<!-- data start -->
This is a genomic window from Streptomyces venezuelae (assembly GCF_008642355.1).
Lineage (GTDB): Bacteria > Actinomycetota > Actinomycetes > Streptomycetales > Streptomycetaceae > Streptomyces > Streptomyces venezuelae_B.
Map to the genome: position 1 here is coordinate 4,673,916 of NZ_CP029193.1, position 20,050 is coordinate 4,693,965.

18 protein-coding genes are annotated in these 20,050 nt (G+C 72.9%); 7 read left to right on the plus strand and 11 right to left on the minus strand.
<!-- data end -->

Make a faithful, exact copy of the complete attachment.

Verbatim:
This is a genomic window from Streptomyces venezuelae (assembly GCF_008642355.1).
Lineage (GTDB): Bacteria > Actinomycetota > Actinomycetes > Streptomycetales > Streptomycetaceae > Streptomyces > Streptomyces venezuelae_B.
Map to the genome: position 1 here is coordinate 4,673,916 of NZ_CP029193.1, position 20,050 is coordinate 4,693,965.

18 protein-coding genes are annotated in these 20,050 nt (G+C 72.9%); 7 read left to right on the plus strand and 11 right to left on the minus strand.